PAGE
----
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Shortchanging a Good Argument, Homeland Edition

By Taylor Marvin

This piece does NOT contain Homeland spoilers.

Columbia professor Joseph Massad has a long critique of Islamophobia and racism in the popular terrorism drama Homeland. Massad’s critique is blistering [Warning: Massad’s piece contains major unmarked Homeland spoilers. Seriously: if you want to watch the show don’t read it.]:

“If in the 1970s, American children were taught on the American children’s TV program ‘Sesame Street’ that the word ‘danger’ connotes ‘Arabs’ by showing a drawing of an Arab with a headdress next to the word, a more recent and very popular American program titled ‘Homeland’ hardly deviates from this formula.”

President Obama’s stated he enjoys the show. Massad also condemns this support, remarking “that American shows are now equal-opportunity offenders in their racism against internal and external others is hardly news, but that the first black American president is a fan of them should be.”

I haven’t seen Homeland, and won’t get into Massad’s critique of the show (though remarks highlighting Homeland’s ignorance of Arab culture seem to be widespread, as are attacks on the show’s understanding of counter-terrorism and foreign and military policy). But his general critique of America’s systematic Islamophobia and pop culture’s pervasive othering of characters of Middle Eastern descent is correct. “American media racism,” Massad writes, “is… just a branch of a larger American racism and racialism on which much of American culture, history, and national identity is based.” This is certainly true. Throughout American media characters of Middle Eastern descent are depicted as both fundamentally separate from the constructed American identity, and as a threat to it (though some shows, notably the comedy Community, challenge this perception).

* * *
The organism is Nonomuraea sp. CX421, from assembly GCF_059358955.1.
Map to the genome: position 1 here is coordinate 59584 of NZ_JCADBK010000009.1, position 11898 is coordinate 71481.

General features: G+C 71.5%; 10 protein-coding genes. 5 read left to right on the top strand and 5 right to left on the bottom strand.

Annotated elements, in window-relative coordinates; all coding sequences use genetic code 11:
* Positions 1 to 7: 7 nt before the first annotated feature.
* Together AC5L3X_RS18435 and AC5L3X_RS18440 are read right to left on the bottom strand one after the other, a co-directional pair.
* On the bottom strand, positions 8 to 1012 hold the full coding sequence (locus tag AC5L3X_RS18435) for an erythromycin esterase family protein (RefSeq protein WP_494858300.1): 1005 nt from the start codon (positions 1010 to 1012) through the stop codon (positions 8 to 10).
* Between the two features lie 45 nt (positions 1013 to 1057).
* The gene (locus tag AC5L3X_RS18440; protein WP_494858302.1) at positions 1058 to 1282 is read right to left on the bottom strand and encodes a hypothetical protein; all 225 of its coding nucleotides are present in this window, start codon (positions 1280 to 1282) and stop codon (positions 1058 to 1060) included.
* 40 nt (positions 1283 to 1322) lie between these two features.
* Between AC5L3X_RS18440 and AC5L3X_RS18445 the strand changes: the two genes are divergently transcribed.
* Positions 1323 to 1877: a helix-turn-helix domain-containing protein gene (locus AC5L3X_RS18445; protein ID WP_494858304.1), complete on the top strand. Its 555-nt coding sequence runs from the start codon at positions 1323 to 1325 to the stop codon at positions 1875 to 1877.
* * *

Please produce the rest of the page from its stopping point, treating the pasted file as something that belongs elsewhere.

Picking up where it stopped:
This practice of media othering extends to other ethnicities. While the othering of ethically East Asian characters is typically presented as less threatening as those of Middle Eastern descent, it is pervasive.  As I argued last year, ethically East Asian characters are rarely presented as existing beyond their ethnicity: “Unlike African American or Hispanic characters, when TV shows feature Asian American actors their ethnicity usually plays an integral part in the way their character is presented.”

While I cannot judge his critique of Homeland, Massad is right to note that Islamophobia and racial othering of Middle Eastern characters remains pervasive in American media. But Massad’s piece does little to advance this argument, as it’s filled with exaggerated claims that significantly damage his credibility. Notably, Massad writes:

“While [Homeland’s] plot resembles that of the 1962 film The Manchurian Candidate, and the anxiety about the enemy within, the drone attacks that kill hundreds of innocent children have been a real Obama specialty for years, extending from Pakistan to Afghanistan and Yemen. In that, perhaps Obama does see the show as something he can identify with personally.”